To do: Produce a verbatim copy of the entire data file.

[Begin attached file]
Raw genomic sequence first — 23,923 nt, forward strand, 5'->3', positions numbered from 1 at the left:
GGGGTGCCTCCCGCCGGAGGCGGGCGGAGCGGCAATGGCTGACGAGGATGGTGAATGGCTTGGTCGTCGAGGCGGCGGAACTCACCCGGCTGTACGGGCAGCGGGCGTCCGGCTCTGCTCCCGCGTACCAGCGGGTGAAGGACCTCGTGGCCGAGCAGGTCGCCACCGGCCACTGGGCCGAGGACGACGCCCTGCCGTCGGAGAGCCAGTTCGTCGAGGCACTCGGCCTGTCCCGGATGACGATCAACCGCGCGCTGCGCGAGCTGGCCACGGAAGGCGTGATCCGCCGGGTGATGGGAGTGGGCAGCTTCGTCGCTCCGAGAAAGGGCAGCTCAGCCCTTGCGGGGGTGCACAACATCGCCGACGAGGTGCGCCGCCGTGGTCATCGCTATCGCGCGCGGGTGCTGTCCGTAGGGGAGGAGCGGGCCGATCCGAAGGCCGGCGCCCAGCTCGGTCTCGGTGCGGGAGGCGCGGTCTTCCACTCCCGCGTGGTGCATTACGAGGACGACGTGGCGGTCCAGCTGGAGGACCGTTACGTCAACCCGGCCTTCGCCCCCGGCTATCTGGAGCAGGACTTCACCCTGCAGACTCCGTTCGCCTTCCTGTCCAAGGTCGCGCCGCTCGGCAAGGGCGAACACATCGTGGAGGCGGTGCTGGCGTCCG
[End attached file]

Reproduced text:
Raw genomic sequence first — 23,923 nt, forward strand, 5'->3', positions numbered from 1 at the left:
GGGGTGCCTCCCGCCGGAGGCGGGCGGAGCGGCAATGGCTGACGAGGATGGTGAATGGCTTGGTCGTCGAGGCGGCGGAACTCACCCGGCTGTACGGGCAGCGGGCGTCCGGCTCTGCTCCCGCGTACCAGCGGGTGAAGGACCTCGTGGCCGAGCAGGTCGCCACCGGCCACTGGGCCGAGGACGACGCCCTGCCGTCGGAGAGCCAGTTCGTCGAGGCACTCGGCCTGTCCCGGATGACGATCAACCGCGCGCTGCGCGAGCTGGCCACGGAAGGCGTGATCCGCCGGGTGATGGGAGTGGGCAGCTTCGTCGCTCCGAGAAAGGGCAGCTCAGCCCTTGCGGGGGTGCACAACATCGCCGACGAGGTGCGCCGCCGTGGTCATCGCTATCGCGCGCGGGTGCTGTCCGTAGGGGAGGAGCGGGCCGATCCGAAGGCCGGCGCCCAGCTCGGTCTCGGTGCGGGAGGCGCGGTCTTCCACTCCCGCGTGGTGCATTACGAGGACGACGTGGCGGTCCAGCTGGAGGACCGTTACGTCAACCCGGCCTTCGCCCCCGGCTATCTGGAGCAGGACTTCACCCTGCAGACTCCGTTCGCCTTCCTGTCCAAGGTCGCGCCGCTCGGCAAGGGCGAACACATCGTGGAGGCGGTGCTGGCGTCCG